Thursday, July 7, 2011

Being Invisible

I was skimming Aaron Shephard's "The Business of  Writing for Children" last night and one thing really resonated with me.

Aaron was attending a storytelling festival many years ago and  he says:
All, at once, in the middle of the story, I "woke up" with a shock  For a few seconds, I had completely forgotten I was sitting in a hot tent with a thousand other people. The storyteller had drawn me into the story so completely that I was aware of nothing, but the story's unfolding within my own mind.

That moment told me that the height of storytelling-- oral or written-- is when the teller becomes invisible. 

As writers, I think we often find it hard to turn off our internal editors when we read..  I try to just 'enjoy" a book but often find myself thinking, "Boy, she is using too many adverbs" or "Gee, a little too much of an info dump here." 

I remember noticing that I was NOT doing this during The Hunger Games.   Suzanne Collins was such an amazing storyteller that I never once thought about her sentence structure!

What was the last book you read where the author was invisible?

13 comments:

Rebecca said...

Divergent. And more recently, The Clockwork Three (currently reading).

Bethany Elizabeth said...

I'm reading Gardens of the Moon by Steven Erickson, and I definitely feel that way when I'm immersed in the story. :)

Jeff King said...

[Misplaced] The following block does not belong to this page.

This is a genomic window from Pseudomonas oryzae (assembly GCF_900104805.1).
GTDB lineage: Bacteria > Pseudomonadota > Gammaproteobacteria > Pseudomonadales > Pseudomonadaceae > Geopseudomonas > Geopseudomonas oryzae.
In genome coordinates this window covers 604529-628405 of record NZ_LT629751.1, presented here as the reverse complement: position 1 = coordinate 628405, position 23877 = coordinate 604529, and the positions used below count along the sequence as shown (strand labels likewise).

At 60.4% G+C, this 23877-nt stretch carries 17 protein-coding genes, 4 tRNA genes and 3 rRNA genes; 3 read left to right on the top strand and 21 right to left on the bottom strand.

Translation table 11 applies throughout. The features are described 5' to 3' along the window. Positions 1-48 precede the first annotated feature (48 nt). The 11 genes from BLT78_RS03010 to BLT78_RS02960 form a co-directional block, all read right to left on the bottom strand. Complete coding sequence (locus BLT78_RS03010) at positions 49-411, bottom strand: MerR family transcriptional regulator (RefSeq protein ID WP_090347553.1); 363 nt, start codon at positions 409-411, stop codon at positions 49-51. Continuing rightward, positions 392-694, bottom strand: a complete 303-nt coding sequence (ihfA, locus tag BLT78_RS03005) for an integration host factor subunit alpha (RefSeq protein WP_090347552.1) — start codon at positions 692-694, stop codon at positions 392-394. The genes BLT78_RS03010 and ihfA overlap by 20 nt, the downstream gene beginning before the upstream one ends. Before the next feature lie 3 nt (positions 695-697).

Brandon Sanderson's The way of Kings

Best book I've read... in a long time.

Anna Staniszewski said...

I read the exact same way. When a book makes me forget my nitpicky inner-editor, I know it's a good one. Of course, now I'm having trouble remembering what books I've read recently...

Sharon K. Mayhew said...

I just read The Boy at the End of the World. I did not stop reading until I finished the book. I was totally wrapped up in it. I read it all night and into the next day. It is an amazing mg novel!

Susanna Leonard Hill said...

I just read Passion by Lauren Kate and that was pretty good.

Stephanie Faris said...

Ahhh, so true. I need to check that book out!

Cynthia said...

Yes, I remember reading The Hunger Games and feeling as if the story came straight from Katniss, not the author. Recently, I read another book named Speak by Laurie Halse Anderson where the story seemed to come straight from the protagonist, not the author.

Kim Wheedleton said...

This isn't a recent book, but recently read: I checked out Patricia MacLachlan's Arthur, for the Very First Time from the library last week. It's a slim volume, and a quiet story, and it pulled me completely into Arthur's little world, leaving me oblivious to my own.

K said...

I just finished rereading Suzanne Collin's Hunger Games series last night, and I can say that the second time around was just the same as the first: I was COMPLETELY absorbed!! I love it when an author is so talented, a story so captivating that I can reread the book over and over again and feel drawn in each time.

Ishta Mercurio said...

For Middle-Grade, Natale Ghent's AGAINST ALL ODDS. I just love her work. And for YA, probably ENDER'S GAME, which isn't a recent book, but which I read recently. Amazing, amazing, amazing. In a league of its own.

Kelly H-Y said...

It's been a while. I'm in the midst of an 11-book series where I'm constantly thinking that certain words are overused, etc., etc.

Carol Riggs said...

Great post! Being invisible is a good thing, as a writer. :o) And yes...I think it was reading HUNGER GAMES for me too, in which I was totally caught up in the story. Nice. Because usually I get bumped out by those adverbs & info dumps, etc.